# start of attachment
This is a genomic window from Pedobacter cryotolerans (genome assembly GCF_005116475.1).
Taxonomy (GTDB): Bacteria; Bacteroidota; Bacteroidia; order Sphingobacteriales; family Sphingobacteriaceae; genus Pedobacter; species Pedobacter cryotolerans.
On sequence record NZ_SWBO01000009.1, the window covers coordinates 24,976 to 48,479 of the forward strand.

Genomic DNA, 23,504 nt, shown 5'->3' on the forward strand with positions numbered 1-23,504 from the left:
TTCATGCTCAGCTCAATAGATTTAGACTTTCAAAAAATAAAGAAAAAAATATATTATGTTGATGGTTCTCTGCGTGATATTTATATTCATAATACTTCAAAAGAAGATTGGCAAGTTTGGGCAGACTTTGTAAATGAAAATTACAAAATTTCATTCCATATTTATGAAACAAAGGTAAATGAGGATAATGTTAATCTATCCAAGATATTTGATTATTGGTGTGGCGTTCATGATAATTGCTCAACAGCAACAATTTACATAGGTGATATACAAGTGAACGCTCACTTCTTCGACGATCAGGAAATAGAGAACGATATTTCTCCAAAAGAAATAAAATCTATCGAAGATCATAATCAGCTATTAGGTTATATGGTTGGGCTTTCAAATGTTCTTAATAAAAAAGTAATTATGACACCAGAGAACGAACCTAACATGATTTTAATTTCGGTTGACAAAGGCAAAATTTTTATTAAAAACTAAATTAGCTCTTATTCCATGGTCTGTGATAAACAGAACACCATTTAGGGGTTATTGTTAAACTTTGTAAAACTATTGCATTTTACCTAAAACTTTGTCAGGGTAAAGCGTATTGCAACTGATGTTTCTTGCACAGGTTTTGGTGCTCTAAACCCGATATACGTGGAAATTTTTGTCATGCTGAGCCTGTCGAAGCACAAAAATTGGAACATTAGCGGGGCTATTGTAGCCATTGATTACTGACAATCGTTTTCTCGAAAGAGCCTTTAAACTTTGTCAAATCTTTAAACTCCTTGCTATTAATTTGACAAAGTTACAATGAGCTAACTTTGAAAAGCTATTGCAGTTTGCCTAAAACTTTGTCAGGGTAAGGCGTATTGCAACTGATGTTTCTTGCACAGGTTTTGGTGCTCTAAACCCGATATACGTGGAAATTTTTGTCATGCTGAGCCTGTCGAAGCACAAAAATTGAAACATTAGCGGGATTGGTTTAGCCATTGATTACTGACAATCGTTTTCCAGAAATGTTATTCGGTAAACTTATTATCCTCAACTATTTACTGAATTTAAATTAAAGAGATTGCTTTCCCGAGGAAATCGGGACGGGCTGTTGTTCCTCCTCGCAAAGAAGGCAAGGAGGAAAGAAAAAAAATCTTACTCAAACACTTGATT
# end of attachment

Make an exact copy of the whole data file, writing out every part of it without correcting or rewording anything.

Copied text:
This is a genomic window from Pedobacter cryotolerans (genome assembly GCF_005116475.1).
Taxonomy (GTDB): Bacteria; Bacteroidota; Bacteroidia; order Sphingobacteriales; family Sphingobacteriaceae; genus Pedobacter; species Pedobacter cryotolerans.
On sequence record NZ_SWBO01000009.1, the window covers coordinates 24,976 to 48,479 of the forward strand.

Genomic DNA, 23,504 nt, shown 5'->3' on the forward strand with positions numbered 1-23,504 from the left:
TTCATGCTCAGCTCAATAGATTTAGACTTTCAAAAAATAAAGAAAAAAATATATTATGTTGATGGTTCTCTGCGTGATATTTATATTCATAATACTTCAAAAGAAGATTGGCAAGTTTGGGCAGACTTTGTAAATGAAAATTACAAAATTTCATTCCATATTTATGAAACAAAGGTAAATGAGGATAATGTTAATCTATCCAAGATATTTGATTATTGGTGTGGCGTTCATGATAATTGCTCAACAGCAACAATTTACATAGGTGATATACAAGTGAACGCTCACTTCTTCGACGATCAGGAAATAGAGAACGATATTTCTCCAAAAGAAATAAAATCTATCGAAGATCATAATCAGCTATTAGGTTATATGGTTGGGCTTTCAAATGTTCTTAATAAAAAAGTAATTATGACACCAGAGAACGAACCTAACATGATTTTAATTTCGGTTGACAAAGGCAAAATTTTTATTAAAAACTAAATTAGCTCTTATTCCATGGTCTGTGATAAACAGAACACCATTTAGGGGTTATTGTTAAACTTTGTAAAACTATTGCATTTTACCTAAAACTTTGTCAGGGTAAAGCGTATTGCAACTGATGTTTCTTGCACAGGTTTTGGTGCTCTAAACCCGATATACGTGGAAATTTTTGTCATGCTGAGCCTGTCGAAGCACAAAAATTGGAACATTAGCGGGGCTATTGTAGCCATTGATTACTGACAATCGTTTTCTCGAAAGAGCCTTTAAACTTTGTCAAATCTTTAAACTCCTTGCTATTAATTTGACAAAGTTACAATGAGCTAACTTTGAAAAGCTATTGCAGTTTGCCTAAAACTTTGTCAGGGTAAGGCGTATTGCAACTGATGTTTCTTGCACAGGTTTTGGTGCTCTAAACCCGATATACGTGGAAATTTTTGTCATGCTGAGCCTGTCGAAGCACAAAAATTGAAACATTAGCGGGATTGGTTTAGCCATTGATTACTGACAATCGTTTTCCAGAAATGTTATTCGGTAAACTTATTATCCTCAACTATTTACTGAATTTAAATTAAAGAGATTGCTTTCCCGAGGAAATCGGGACGGGCTGTTGTTCCTCCTCGCAAAGAAGGCAAGGAGGAAAGAAAAAAAATCTTACTCAAACACTTGATT